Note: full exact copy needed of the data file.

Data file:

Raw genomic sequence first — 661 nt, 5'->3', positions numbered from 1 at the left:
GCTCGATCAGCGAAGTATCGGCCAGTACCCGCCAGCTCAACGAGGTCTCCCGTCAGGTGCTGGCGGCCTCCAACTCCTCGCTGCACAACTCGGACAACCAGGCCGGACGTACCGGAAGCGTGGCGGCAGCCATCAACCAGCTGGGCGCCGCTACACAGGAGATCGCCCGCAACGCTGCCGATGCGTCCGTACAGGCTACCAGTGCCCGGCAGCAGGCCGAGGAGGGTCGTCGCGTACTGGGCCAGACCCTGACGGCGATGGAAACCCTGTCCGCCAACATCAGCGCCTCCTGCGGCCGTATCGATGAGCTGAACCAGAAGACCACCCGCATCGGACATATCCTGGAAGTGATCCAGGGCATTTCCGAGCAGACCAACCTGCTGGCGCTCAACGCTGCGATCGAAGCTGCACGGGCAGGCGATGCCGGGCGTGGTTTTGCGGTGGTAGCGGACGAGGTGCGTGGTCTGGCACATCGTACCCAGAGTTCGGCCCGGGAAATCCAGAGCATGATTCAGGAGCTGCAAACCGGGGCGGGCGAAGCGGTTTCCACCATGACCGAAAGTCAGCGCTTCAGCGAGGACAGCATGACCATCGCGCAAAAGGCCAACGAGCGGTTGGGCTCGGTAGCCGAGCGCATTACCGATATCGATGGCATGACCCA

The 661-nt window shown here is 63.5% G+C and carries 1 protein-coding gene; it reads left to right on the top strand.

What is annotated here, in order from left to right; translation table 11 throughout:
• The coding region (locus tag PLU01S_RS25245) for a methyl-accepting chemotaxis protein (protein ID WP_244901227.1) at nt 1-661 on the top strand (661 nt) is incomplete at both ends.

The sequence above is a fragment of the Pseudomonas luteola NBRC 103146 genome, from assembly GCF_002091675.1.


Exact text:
Raw genomic sequence first — 661 nt, 5'->3', positions numbered from 1 at the left:
GCTCGATCAGCGAAGTATCGGCCAGTACCCGCCAGCTCAACGAGGTCTCCCGTCAGGTGCTGGCGGCCTCCAACTCCTCGCTGCACAACTCGGACAACCAGGCCGGACGTACCGGAAGCGTGGCGGCAGCCATCAACCAGCTGGGCGCCGCTACACAGGAGATCGCCCGCAACGCTGCCGATGCGTCCGTACAGGCTACCAGTGCCCGGCAGCAGGCCGAGGAGGGTCGTCGCGTACTGGGCCAGACCCTGACGGCGATGGAAACCCTGTCCGCCAACATCAGCGCCTCCTGCGGCCGTATCGATGAGCTGAACCAGAAGACCACCCGCATCGGACATATCCTGGAAGTGATCCAGGGCATTTCCGAGCAGACCAACCTGCTGGCGCTCAACGCTGCGATCGAAGCTGCACGGGCAGGCGATGCCGGGCGTGGTTTTGCGGTGGTAGCGGACGAGGTGCGTGGTCTGGCACATCGTACCCAGAGTTCGGCCCGGGAAATCCAGAGCATGATTCAGGAGCTGCAAACCGGGGCGGGCGAAGCGGTTTCCACCATGACCGAAAGTCAGCGCTTCAGCGAGGACAGCATGACCATCGCGCAAAAGGCCAACGAGCGGTTGGGCTCGGTAGCCGAGCGCATTACCGATATCGATGGCATGACCCA

The 661-nt window shown here is 63.5% G+C and carries 1 protein-coding gene; it reads left to right on the top strand.

What is annotated here, in order from left to right; translation table 11 throughout:
• The coding region (locus tag PLU01S_RS25245) for a methyl-accepting chemotaxis protein (protein ID WP_244901227.1) at nt 1-661 on the top strand (661 nt) is incomplete at both ends.

The sequence above is a fragment of the Pseudomonas luteola NBRC 103146 genome, from assembly GCF_002091675.1.